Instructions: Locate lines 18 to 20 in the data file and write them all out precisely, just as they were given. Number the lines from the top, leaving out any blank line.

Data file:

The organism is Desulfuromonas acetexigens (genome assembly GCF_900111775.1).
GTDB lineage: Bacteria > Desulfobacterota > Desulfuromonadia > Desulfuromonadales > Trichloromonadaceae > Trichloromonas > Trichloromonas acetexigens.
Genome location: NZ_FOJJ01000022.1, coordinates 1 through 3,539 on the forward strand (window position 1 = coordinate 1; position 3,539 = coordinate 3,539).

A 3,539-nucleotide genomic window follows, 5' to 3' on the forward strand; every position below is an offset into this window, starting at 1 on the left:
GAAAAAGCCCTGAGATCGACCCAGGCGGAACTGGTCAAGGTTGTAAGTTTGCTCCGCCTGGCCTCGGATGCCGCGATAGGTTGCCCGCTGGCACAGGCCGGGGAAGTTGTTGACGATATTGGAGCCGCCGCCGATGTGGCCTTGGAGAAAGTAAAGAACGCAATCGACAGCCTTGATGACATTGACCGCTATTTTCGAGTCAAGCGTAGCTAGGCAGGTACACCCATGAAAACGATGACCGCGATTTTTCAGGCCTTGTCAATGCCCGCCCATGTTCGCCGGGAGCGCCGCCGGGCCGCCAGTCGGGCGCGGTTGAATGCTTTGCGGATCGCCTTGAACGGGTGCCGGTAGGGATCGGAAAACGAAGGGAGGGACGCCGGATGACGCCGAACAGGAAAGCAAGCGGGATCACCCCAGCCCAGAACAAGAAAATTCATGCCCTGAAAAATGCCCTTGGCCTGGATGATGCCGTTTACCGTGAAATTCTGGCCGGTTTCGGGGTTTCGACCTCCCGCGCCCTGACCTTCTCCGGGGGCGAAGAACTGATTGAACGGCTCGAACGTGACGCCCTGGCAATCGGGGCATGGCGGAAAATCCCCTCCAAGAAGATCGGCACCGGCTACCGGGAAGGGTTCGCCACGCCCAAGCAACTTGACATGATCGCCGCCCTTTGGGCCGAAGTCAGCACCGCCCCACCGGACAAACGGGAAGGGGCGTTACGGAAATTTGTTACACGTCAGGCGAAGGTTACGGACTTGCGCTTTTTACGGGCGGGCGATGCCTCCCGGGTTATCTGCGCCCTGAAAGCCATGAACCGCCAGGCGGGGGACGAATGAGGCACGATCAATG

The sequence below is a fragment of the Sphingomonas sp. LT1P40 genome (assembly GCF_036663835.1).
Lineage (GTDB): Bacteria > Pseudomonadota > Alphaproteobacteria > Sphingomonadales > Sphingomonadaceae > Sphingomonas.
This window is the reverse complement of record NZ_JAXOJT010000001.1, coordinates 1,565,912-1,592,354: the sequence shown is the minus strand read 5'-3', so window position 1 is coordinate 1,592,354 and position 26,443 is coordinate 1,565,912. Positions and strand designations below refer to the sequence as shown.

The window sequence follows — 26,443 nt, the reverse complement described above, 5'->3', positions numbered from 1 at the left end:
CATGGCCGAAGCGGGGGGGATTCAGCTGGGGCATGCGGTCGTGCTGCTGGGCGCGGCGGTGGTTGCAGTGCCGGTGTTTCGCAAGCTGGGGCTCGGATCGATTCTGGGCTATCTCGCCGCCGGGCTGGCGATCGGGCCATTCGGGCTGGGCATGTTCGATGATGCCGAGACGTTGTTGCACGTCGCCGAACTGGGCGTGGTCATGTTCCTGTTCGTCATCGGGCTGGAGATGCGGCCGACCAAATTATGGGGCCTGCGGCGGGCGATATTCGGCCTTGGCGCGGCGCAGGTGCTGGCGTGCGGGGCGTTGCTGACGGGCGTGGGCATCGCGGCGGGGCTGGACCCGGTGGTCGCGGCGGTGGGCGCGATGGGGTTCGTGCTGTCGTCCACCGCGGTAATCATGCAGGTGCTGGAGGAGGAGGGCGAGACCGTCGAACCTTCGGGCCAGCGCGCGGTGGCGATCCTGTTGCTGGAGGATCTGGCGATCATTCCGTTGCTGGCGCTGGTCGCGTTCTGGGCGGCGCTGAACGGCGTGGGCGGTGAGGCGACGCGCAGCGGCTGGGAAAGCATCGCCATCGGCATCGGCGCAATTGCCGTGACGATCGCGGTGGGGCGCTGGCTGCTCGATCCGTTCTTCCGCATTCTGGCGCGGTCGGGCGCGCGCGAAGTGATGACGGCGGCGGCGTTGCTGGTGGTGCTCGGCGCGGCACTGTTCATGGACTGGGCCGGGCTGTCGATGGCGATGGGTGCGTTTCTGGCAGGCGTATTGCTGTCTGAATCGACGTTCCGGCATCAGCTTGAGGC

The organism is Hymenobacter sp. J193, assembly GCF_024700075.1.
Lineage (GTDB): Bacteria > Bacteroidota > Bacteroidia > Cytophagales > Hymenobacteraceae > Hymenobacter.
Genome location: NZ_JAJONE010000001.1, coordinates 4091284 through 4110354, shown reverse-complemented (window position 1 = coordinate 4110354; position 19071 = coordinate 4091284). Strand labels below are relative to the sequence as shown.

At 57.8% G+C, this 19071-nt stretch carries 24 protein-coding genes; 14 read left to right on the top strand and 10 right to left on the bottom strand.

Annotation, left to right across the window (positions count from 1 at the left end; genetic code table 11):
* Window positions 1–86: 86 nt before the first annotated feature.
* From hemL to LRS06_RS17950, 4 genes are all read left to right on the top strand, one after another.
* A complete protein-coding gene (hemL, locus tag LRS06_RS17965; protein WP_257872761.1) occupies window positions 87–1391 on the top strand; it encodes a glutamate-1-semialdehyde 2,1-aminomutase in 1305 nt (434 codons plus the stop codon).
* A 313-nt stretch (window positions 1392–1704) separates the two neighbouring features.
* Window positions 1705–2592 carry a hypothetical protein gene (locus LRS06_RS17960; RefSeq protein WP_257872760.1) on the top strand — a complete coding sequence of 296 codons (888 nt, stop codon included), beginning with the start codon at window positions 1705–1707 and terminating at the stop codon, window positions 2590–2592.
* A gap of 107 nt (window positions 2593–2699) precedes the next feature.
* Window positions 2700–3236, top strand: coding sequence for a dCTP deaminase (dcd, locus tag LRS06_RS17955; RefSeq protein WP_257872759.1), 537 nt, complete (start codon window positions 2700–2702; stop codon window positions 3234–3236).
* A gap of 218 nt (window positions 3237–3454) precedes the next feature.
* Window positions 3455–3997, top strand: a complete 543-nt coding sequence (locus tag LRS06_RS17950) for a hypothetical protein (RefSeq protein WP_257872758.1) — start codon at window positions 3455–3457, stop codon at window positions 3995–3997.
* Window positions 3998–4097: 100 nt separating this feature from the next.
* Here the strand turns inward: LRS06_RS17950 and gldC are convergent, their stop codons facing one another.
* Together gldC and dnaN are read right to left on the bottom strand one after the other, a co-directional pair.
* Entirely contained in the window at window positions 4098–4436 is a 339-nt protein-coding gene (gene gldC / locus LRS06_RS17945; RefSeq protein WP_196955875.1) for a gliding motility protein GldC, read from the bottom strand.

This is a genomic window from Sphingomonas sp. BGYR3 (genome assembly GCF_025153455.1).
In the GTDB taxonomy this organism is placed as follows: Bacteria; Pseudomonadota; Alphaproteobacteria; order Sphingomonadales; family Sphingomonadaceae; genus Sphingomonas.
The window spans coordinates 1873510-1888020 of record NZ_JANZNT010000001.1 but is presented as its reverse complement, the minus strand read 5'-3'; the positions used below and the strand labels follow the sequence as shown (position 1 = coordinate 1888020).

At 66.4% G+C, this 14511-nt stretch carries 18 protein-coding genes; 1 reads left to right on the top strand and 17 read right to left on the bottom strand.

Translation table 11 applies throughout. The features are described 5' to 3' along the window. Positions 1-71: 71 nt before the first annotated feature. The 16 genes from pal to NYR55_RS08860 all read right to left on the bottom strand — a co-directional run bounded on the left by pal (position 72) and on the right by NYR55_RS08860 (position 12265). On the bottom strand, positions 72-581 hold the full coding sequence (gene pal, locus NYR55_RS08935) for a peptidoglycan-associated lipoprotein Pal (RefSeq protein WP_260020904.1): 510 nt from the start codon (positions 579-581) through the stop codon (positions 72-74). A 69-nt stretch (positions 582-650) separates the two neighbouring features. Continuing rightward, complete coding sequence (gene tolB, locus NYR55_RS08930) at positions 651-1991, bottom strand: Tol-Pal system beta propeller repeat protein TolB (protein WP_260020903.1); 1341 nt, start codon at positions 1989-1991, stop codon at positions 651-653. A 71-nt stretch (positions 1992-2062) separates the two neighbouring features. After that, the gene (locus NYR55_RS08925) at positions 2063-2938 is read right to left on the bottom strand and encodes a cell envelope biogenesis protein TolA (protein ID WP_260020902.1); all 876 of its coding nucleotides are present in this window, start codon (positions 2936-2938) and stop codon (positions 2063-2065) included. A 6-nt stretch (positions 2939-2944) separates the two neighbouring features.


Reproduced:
* A complete protein-coding gene (hemL, locus tag LRS06_RS17965; protein WP_257872761.1) occupies window positions 87–1391 on the top strand; it encodes a glutamate-1-semialdehyde 2,1-aminomutase in 1305 nt (434 codons plus the stop codon).
* A 313-nt stretch (window positions 1392–1704) separates the two neighbouring features.
* Window positions 1705–2592 carry a hypothetical protein gene (locus LRS06_RS17960; RefSeq protein WP_257872760.1) on the top strand — a complete coding sequence of 296 codons (888 nt, stop codon included), beginning with the start codon at window positions 1705–1707 and terminating at the stop codon, window positions 2590–2592.